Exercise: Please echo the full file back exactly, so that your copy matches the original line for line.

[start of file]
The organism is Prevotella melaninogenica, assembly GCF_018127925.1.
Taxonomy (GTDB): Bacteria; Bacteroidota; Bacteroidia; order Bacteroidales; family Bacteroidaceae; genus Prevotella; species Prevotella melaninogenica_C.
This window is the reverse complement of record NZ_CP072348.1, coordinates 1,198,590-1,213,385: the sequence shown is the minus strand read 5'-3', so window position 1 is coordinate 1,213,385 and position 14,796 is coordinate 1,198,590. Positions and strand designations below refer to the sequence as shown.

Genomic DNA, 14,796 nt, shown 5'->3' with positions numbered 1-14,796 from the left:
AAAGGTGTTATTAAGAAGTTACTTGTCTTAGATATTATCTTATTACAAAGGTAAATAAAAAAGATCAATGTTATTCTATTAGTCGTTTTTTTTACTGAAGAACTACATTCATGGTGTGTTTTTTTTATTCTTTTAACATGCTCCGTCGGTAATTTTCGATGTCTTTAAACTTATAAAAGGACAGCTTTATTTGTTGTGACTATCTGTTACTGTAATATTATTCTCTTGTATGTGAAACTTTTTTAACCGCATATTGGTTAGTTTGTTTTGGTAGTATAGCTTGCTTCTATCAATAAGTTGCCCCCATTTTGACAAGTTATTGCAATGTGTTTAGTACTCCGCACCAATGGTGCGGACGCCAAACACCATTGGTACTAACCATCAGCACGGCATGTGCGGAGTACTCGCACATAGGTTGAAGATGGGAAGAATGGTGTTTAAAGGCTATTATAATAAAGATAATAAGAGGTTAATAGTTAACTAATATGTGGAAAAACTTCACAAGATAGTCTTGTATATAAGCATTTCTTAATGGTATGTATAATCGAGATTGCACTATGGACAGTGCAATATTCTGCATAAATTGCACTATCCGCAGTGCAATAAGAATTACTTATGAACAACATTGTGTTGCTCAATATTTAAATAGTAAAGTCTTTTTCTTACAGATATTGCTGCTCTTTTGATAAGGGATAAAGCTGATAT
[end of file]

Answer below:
The organism is Prevotella melaninogenica, assembly GCF_018127925.1.
Taxonomy (GTDB): Bacteria; Bacteroidota; Bacteroidia; order Bacteroidales; family Bacteroidaceae; genus Prevotella; species Prevotella melaninogenica_C.
This window is the reverse complement of record NZ_CP072348.1, coordinates 1,198,590-1,213,385: the sequence shown is the minus strand read 5'-3', so window position 1 is coordinate 1,213,385 and position 14,796 is coordinate 1,198,590. Positions and strand designations below refer to the sequence as shown.

Genomic DNA, 14,796 nt, shown 5'->3' with positions numbered 1-14,796 from the left:
AAAGGTGTTATTAAGAAGTTACTTGTCTTAGATATTATCTTATTACAAAGGTAAATAAAAAAGATCAATGTTATTCTATTAGTCGTTTTTTTTACTGAAGAACTACATTCATGGTGTGTTTTTTTTATTCTTTTAACATGCTCCGTCGGTAATTTTCGATGTCTTTAAACTTATAAAAGGACAGCTTTATTTGTTGTGACTATCTGTTACTGTAATATTATTCTCTTGTATGTGAAACTTTTTTAACCGCATATTGGTTAGTTTGTTTTGGTAGTATAGCTTGCTTCTATCAATAAGTTGCCCCCATTTTGACAAGTTATTGCAATGTGTTTAGTACTCCGCACCAATGGTGCGGACGCCAAACACCATTGGTACTAACCATCAGCACGGCATGTGCGGAGTACTCGCACATAGGTTGAAGATGGGAAGAATGGTGTTTAAAGGCTATTATAATAAAGATAATAAGAGGTTAATAGTTAACTAATATGTGGAAAAACTTCACAAGATAGTCTTGTATATAAGCATTTCTTAATGGTATGTATAATCGAGATTGCACTATGGACAGTGCAATATTCTGCATAAATTGCACTATCCGCAGTGCAATAAGAATTACTTATGAACAACATTGTGTTGCTCAATATTTAAATAGTAAAGTCTTTTTCTTACAGATATTGCTGCTCTTTTGATAAGGGATAAAGCTGATAT